Patanjali Yogpeeth is a large institute of yoga and Ayurvedic medicine in Haridwar, Uttarakhand, India. It has a treatment center and manufacturing facility for herbal medicines. Its on-site pharmacy is called the Divya Aushadhi Nirmanshala and has received ISO-9001 and World Health Organization Good Manufacturing Practices certifications. The shilajit prepared here, which is derived from a naturally occurring compound in rock layers, therefore conforms to certain quality control and safety standards designed to maintain its health benefits.
Before using shilajit to treat any medical condition, consult with your doctor.
In a 2004 paper for the California College of Ayurveda, Robert Talbert explains that shilajit has been shown to reduce ulcers in laboratory rats. The anti-ulcerogenic activity in rats suggests shilajit might be an effective treatment for peptic ulcers in humans. Shilajit contains fulvic acid and other substances that protect against ulcers by reducing acid and pepsin secretion. Pepsin is an enzyme in the stomach that splits proteins into smaller pieces in order to facilitate their digestion. Shilajit also increases the stomach’s mucus barrier, further protecting against damage by digestive fluids.
Talbert also states that shilajit has adaptogenic properties. Adaptogens are substances that help the body fight stress and trauma and help to rejuvenate it. Other adaptogens used in herbal healing arts such as Ayurveda include ginseng and ashwagandha. Talbert cites the "Caraka Samhita," an early Ayurvedic text, as stating that shilajit is effective in rejuvenating the body. The Caraka also states that shilajit increases the overall longevity of human life while maintaining the body free of disease and decay.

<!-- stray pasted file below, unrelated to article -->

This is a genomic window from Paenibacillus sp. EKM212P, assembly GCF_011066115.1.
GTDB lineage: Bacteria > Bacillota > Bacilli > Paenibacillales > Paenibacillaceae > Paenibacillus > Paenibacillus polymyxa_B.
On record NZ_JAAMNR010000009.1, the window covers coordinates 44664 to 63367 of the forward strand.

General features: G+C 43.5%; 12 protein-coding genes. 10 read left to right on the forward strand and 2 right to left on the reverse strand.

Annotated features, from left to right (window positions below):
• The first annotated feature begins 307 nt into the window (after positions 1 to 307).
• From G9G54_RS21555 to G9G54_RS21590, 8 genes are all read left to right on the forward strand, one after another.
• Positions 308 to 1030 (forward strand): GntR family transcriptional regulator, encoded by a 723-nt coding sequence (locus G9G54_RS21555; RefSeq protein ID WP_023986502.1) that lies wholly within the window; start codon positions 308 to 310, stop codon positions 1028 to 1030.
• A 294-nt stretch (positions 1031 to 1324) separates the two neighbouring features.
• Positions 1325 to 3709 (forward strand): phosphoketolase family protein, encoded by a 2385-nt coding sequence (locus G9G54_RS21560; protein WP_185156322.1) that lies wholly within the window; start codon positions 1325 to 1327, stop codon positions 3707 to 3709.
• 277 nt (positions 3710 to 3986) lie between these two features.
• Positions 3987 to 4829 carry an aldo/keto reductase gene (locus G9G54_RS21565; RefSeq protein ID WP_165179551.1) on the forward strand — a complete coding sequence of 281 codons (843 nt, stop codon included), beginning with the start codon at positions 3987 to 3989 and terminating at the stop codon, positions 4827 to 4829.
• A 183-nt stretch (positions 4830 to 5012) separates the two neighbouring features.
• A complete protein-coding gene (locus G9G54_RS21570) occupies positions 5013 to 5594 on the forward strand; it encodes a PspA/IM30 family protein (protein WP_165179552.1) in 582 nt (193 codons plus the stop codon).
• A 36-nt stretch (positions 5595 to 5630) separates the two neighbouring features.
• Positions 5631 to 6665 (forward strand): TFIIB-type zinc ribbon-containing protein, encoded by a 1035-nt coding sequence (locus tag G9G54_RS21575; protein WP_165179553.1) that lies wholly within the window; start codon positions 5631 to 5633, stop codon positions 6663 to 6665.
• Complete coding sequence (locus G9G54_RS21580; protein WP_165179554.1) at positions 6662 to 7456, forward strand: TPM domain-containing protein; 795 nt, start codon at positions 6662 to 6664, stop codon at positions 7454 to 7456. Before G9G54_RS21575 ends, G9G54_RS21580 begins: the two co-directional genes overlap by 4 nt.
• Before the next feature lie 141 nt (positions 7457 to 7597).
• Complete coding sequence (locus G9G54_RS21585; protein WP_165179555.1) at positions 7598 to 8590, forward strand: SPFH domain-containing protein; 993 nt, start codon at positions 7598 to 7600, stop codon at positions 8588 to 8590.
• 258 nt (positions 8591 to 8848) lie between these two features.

Increases Sex Drive
Doctor of Chiropractic Michael Hartman states that shilajit was known by Himalayan villagers to increase sex drive, in addition to its other benefits. The villagers observed monkeys chewing shilajit from layers of rock. Attributing the monkeys’ strength and longevity to the shilajit, the villagers began to eat it themselves. Improvements in health and memory accompanied an increase in libido, according to villagers’ reports. According to Morpheme Remedies, an Ayurvedic information and product website, shilajit is known as “Indian Viagra” and is purported to return the sex drive to teenager levels.
Roger Perez has been a freelance writer since 2003. He focuses on fitness, nutrition and lifestyle articles, with his work appearing on LIVESTRONG.COM. He also writes for Homeschool Building Blocks, a website for home-schooled children. As a martial artist since 1989, Perez has deep respect for the human body. He holds an Associate of Arts in pre-law from Daytona State College.